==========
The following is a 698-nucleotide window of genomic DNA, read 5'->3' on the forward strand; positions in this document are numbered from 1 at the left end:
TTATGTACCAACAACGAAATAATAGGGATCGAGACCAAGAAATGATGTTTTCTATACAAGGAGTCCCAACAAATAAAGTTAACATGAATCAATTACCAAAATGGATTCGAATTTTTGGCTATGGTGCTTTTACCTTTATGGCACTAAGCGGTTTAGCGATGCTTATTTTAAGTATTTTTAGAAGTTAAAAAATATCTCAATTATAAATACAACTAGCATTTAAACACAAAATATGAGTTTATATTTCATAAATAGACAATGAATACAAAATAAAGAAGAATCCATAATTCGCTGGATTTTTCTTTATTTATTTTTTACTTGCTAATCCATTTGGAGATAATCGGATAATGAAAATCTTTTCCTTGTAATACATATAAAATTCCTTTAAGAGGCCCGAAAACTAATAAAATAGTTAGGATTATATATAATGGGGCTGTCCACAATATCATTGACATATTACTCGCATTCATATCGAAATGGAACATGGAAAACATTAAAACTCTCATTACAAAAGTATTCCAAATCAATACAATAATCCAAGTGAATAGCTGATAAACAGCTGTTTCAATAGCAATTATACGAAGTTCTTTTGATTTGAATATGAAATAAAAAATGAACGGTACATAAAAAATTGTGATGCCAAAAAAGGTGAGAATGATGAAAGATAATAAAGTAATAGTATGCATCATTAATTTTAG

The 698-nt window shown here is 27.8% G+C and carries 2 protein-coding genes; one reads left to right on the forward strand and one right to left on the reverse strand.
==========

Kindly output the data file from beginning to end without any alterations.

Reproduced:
The following is a 698-nucleotide window of genomic DNA, read 5'->3' on the forward strand; positions in this document are numbered from 1 at the left end:
TTATGTACCAACAACGAAATAATAGGGATCGAGACCAAGAAATGATGTTTTCTATACAAGGAGTCCCAACAAATAAAGTTAACATGAATCAATTACCAAAATGGATTCGAATTTTTGGCTATGGTGCTTTTACCTTTATGGCACTAAGCGGTTTAGCGATGCTTATTTTAAGTATTTTTAGAAGTTAAAAAATATCTCAATTATAAATACAACTAGCATTTAAACACAAAATATGAGTTTATATTTCATAAATAGACAATGAATACAAAATAAAGAAGAATCCATAATTCGCTGGATTTTTCTTTATTTATTTTTTACTTGCTAATCCATTTGGAGATAATCGGATAATGAAAATCTTTTCCTTGTAATACATATAAAATTCCTTTAAGAGGCCCGAAAACTAATAAAATAGTTAGGATTATATATAATGGGGCTGTCCACAATATCATTGACATATTACTCGCATTCATATCGAAATGGAACATGGAAAACATTAAAACTCTCATTACAAAAGTATTCCAAATCAATACAATAATCCAAGTGAATAGCTGATAAACAGCTGTTTCAATAGCAATTATACGAAGTTCTTTTGATTTGAATATGAAATAAAAAATGAACGGTACATAAAAAATTGTGATGCCAAAAAAGGTGAGAATGATGAAAGATAATAAAGTAATAGTATGCATCATTAATTTTAG

The 698-nt window shown here is 27.8% G+C and carries 2 protein-coding genes; one reads left to right on the forward strand and one right to left on the reverse strand.